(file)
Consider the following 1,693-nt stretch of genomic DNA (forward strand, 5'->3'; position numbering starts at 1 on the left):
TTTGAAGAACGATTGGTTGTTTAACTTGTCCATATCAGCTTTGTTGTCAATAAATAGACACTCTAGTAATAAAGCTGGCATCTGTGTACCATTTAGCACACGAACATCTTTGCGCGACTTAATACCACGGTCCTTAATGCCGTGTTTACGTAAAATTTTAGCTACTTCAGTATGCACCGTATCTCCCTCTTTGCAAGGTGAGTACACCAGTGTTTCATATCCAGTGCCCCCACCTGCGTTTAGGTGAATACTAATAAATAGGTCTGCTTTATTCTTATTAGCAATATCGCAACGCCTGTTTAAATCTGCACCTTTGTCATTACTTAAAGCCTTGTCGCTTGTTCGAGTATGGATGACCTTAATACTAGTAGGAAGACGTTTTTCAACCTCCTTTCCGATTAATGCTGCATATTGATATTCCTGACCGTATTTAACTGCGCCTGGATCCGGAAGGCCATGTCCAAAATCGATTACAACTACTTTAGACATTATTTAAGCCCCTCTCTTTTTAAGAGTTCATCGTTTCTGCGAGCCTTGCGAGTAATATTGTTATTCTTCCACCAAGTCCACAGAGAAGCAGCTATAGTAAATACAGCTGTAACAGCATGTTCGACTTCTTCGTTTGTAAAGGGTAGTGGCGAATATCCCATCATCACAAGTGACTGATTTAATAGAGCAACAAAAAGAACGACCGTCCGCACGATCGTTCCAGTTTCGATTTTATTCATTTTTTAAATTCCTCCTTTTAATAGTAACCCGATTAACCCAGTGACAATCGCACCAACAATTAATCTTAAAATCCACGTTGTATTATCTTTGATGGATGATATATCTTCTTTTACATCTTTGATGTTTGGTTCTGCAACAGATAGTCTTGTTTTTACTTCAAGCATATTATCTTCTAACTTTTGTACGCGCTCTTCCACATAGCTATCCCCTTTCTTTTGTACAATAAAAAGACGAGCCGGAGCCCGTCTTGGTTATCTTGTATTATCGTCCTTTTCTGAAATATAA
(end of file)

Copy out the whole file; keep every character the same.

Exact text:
Consider the following 1,693-nt stretch of genomic DNA (forward strand, 5'->3'; position numbering starts at 1 on the left):
TTTGAAGAACGATTGGTTGTTTAACTTGTCCATATCAGCTTTGTTGTCAATAAATAGACACTCTAGTAATAAAGCTGGCATCTGTGTACCATTTAGCACACGAACATCTTTGCGCGACTTAATACCACGGTCCTTAATGCCGTGTTTACGTAAAATTTTAGCTACTTCAGTATGCACCGTATCTCCCTCTTTGCAAGGTGAGTACACCAGTGTTTCATATCCAGTGCCCCCACCTGCGTTTAGGTGAATACTAATAAATAGGTCTGCTTTATTCTTATTAGCAATATCGCAACGCCTGTTTAAATCTGCACCTTTGTCATTACTTAAAGCCTTGTCGCTTGTTCGAGTATGGATGACCTTAATACTAGTAGGAAGACGTTTTTCAACCTCCTTTCCGATTAATGCTGCATATTGATATTCCTGACCGTATTTAACTGCGCCTGGATCCGGAAGGCCATGTCCAAAATCGATTACAACTACTTTAGACATTATTTAAGCCCCTCTCTTTTTAAGAGTTCATCGTTTCTGCGAGCCTTGCGAGTAATATTGTTATTCTTCCACCAAGTCCACAGAGAAGCAGCTATAGTAAATACAGCTGTAACAGCATGTTCGACTTCTTCGTTTGTAAAGGGTAGTGGCGAATATCCCATCATCACAAGTGACTGATTTAATAGAGCAACAAAAAGAACGACCGTCCGCACGATCGTTCCAGTTTCGATTTTATTCATTTTTTAAATTCCTCCTTTTAATAGTAACCCGATTAACCCAGTGACAATCGCACCAACAATTAATCTTAAAATCCACGTTGTATTATCTTTGATGGATGATATATCTTCTTTTACATCTTTGATGTTTGGTTCTGCAACAGATAGTCTTGTTTTTACTTCAAGCATATTATCTTCTAACTTTTGTACGCGCTCTTCCACATAGCTATCCCCTTTCTTTTGTACAATAAAAAGACGAGCCGGAGCCCGTCTTGGTTATCTTGTATTATCGTCCTTTTCTGAAATATAA